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By ATWadmin On December 4th, 2006 at 11:38 am

You have to laugh at the dhimmi-bleating from the Government partly funded "DEMOS" think-tank which has cooly decided that Muslims are being driven into the arms of "violent extremists" 9 by official attempts to engage with them after the 7 July bombs. (That would be the July 7 acts of mass murder on the London transport system by..erm..devout Muslims) Yes, their love of Jihad, their pitiful ant-Semitism, their enduring contempt for Britain is…OUR FAULT. Who would have guessed that a left-wing think tank would end up thinking it’s all our fault?

But it gets even better. Get this. The report calls for "community relations to be at the heart of security policy". Oops – there was me thinking that stopping acts of Jihad might have been quite a good heart for security policy – and killing Jihadists would be EVEN better, but Demos has carried out the hard work and they know better. That’s why they conclude that…"The grievances that are felt in some parts of the Muslim community about foreign policy, and especially about Iraq, are pretty cogent and pretty convincing", we know we are in the presence of grateness. 

If only we would consult with Muslims before determining foreign policy, Demos pleads! Oh, and how about making it clear that were it not for Israel’s irritating insistence on the right to existence on Muslims might be a lot less angry. 


By ATWadmin On December 4th, 2006 at 9:02 am

apusia2_iraq_un_005jq.jpgI see Kofi Annan has dropped by the BBC as he conducts the latest leg of his "Farewell to bribes" tour 2006 and pronounces that "life for the average Iraqi was now worse than under the regime of Saddam Hussein."

How interesting! I guess that must mean that all those hundreds of thousands of marsh Arabs that Saddam so loved that he drained their homelands so they could starve to death are only FAKING their relief the tyrant is gone! Yes, and all those Kurds against whom he used weapons of mass destruction are only PRETENDING that they are satisfied he is gone. For these "average Iraqis" life is immeasurably better. Kofi knows best, right?

I wonder precisely which "ordinary Iraqis" are now much worse off?

Well, there are the remnants of his tyrannical regime – the former Tikriti mafia that now consist the Saddamite rump- who are far from happy! And then there is Al Queda who are most unhappy about the Great Satan being in one of their lairs.

So I guess Kofi is showing the political left’s idea of "real courage" by speaking up on behalf of Saddam’s spawn and the Jihadist brigades of suicide bombers. And to be fair, that has proven to be his forte! He is the "one true voice" that will speak up on behalf of murderers, tyrants, terrorists, indeed all those who hate liberty and freedom.  Mind you, when it comes to genocide, such as that practised in Darfur, well, as he says himself,  the UN lacks "the will" to do anything about it. In this regard, Kofi’s career is complete. He stood back and watched a mIllion people die in the killing fields of Rwanda – and he has quietly slumbered whilst tens of thousands died in Darfur. What a disgrace this man is.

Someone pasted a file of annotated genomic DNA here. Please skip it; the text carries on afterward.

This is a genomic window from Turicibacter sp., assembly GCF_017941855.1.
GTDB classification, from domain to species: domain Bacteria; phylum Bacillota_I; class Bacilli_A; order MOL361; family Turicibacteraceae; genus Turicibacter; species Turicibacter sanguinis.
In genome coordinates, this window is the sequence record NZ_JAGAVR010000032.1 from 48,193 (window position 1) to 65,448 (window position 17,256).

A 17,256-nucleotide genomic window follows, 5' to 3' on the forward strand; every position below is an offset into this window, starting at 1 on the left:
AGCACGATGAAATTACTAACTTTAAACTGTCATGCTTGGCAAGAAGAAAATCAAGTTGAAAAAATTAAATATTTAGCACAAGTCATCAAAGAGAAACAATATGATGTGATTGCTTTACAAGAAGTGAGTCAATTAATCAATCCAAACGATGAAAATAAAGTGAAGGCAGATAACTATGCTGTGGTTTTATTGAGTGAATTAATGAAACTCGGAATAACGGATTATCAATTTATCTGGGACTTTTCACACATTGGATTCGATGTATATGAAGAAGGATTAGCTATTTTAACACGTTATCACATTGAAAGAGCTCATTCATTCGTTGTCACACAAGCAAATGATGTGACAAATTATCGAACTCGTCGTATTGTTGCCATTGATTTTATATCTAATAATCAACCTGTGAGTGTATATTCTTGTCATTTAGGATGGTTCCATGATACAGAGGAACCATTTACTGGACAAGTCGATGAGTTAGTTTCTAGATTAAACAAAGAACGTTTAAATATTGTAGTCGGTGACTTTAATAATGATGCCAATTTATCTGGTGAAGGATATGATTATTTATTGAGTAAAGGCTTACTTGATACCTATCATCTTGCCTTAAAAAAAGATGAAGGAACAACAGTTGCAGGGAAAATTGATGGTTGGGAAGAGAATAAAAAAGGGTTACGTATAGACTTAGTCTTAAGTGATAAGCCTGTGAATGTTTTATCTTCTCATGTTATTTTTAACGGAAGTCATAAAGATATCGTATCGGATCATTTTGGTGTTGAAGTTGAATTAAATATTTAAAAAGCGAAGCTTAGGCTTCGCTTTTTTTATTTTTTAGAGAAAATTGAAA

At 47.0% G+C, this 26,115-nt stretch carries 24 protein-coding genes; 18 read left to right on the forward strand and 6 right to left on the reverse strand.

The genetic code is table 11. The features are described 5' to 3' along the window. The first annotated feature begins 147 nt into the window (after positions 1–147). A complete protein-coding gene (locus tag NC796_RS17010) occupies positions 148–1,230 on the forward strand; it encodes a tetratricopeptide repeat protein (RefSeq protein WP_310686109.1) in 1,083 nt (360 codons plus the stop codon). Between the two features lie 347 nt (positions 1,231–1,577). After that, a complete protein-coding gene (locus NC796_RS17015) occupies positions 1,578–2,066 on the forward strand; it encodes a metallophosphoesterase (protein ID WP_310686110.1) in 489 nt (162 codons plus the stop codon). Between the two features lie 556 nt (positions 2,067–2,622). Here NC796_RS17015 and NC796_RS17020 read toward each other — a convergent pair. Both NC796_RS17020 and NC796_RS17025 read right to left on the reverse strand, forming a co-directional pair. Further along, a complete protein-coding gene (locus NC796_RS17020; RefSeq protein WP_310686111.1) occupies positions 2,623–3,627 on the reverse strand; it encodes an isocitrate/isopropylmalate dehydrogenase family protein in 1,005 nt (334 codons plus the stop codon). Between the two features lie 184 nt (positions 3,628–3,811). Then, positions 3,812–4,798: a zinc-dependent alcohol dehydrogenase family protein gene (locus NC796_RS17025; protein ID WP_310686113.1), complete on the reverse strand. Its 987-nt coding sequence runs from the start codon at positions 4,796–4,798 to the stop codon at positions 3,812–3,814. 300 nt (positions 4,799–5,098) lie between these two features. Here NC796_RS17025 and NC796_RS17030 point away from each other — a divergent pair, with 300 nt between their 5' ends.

Pull your weight

By ATWadmin On November 29th, 2006 at 2:49 pm

Interesting to read that progress has been made in Riga, ‘if only because the political leaders have conceded that while all have soldiers deployed in Afghanistan, some are engaged in wholesale combat, while others are having a pretty quiet time’.

‘The Canadians, in particular, have been laying down the law about other Nato members sharing more of the risks. Canada has suffered a large number of casualties, even more than the British in Helmand, and resent it when alliance members have failed to come to their aid when facing relentless attacks by the Taleban’

Id agree with that sentiment – why is it most consistently left to the British American Canadian and Australian (and Dutch in this case) forces to undertake the heavylifting in what all have agreed is a battle we must win. At one point i seem to recall it being noted that British forces witheld positions in Helmand and fought off the Taleban in one of the longest battles in British military history.

In extremis? The whole of Afghanistan is already ‘in extremis’.

‘apart from the moves over national caveats, only a handful of member states offered more troops and equipment for Afghanistan, enough to reduce the present 15 per cent shortfall in capability to ten per cent.

General Jones said that a shortfall in capability in a peacekeeping mission was one thing, but a capability gap in an operation where soldiers were being killed in combat was potentially more dangerous’

Quite. Get in there.


By ATWadmin On November 29th, 2006 at 9:16 am

I continually harbour grave doubts about Pakistan’s ACTUAL status in the war on terror. Is it friend or foe, or both?

I read today that Pakistan’s foreign minister, Khurshid Kasuri, has said in private briefings to foreign ministers of some Nato member states that the Taliban are winning the war in Afghanistan and Nato is bound to fail. He has advised against sending more troops. Other Pakistani officials are suggesting that NATO accepts an Afghanistani Government that includes the Taliban, and that excludes Hamid Karzai!